Houston Heights home for sale for just $150 -- and an essay

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A house in the Houston Heights neighborhood could be yours, for far below cost

Michael Wachs loves his Heights bungalow. Situated on East 23rd Street, the 1920s house is just over 1,000 square feet, and he's willing to sell it for $150.

"It's a few minutes to downtown, it's super quiet at night. There are bike trails, it's a great place to live," said Wachs, who shares the home with his wife and young daughter.

The house is just enough for his family, but Wachs wants to move closer to his daughter's school, located in the Rice Village area. As a realtor, he could just list the home. Ever the untraditional guy, Wachs is choosing a different route. He's developed an essay contest with an entry fee.

"This is the only method that we can think of that we could get our money back and also give a chance to someone to start a new life or build a home right in the city," he said.

To make the project a reality, Wachs put together a website calling for entries. Those interested must submit $150 entry fee and an essay of 200 words or less. Winning essay gets the house, and must pay closing costs. Within a few hours of his website going live today, Wachs website crashed because of the amount of interest. He's already received dozens of submissions.

"What would I do?" reads one submission. "Dance with my friends, sing a Disney song, I never lived in a house."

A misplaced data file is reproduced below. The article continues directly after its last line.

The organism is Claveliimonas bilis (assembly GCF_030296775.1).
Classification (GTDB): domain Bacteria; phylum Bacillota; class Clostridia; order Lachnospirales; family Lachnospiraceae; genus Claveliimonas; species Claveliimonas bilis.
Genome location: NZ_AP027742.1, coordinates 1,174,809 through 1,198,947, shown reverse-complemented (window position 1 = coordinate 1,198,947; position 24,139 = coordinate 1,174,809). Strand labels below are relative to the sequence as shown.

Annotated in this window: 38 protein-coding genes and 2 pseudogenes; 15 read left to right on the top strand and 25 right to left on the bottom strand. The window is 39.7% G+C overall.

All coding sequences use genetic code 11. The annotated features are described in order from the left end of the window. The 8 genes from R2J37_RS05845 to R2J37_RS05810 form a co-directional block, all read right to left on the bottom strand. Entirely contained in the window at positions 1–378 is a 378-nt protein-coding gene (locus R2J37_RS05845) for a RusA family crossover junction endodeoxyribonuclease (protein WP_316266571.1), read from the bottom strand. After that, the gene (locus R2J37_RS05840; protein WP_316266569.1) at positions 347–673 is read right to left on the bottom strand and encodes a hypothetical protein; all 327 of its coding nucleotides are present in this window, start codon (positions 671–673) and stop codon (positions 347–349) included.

Another submission says winning the house "could be lifesaving" because it would allow the writer to move back into the city.

Among those hoping to win is local writer Emma Lyders. She submitted an essay Thursday morning. For the past five years, Lyders and her husband have tried to refurbish a home by themselves. The house project has been a nightmare. Now, with a young boy, the family jumped on the chance to win a Heights home.

"We're very stressed because of the house project," admitted Lyders. "We're living in a garage apartment with my toddler, who doesn't have his own room."

Wachs admits just scanning the essays so far, picking a winner will be hard. He estimates he'll need to receive around 3,000 applications by mid-June to part with the house at market value, which is somewhere around $400,000. Wachs says he if he does not get the amount of interest he's hoping for, he will list his house the traditional way.

Meanwhile, he's already had to upgrade the bandwidth of his website because of the interest. Also, if you're wondering, the appliances will come with the house.

You can apply at www.150house.com.
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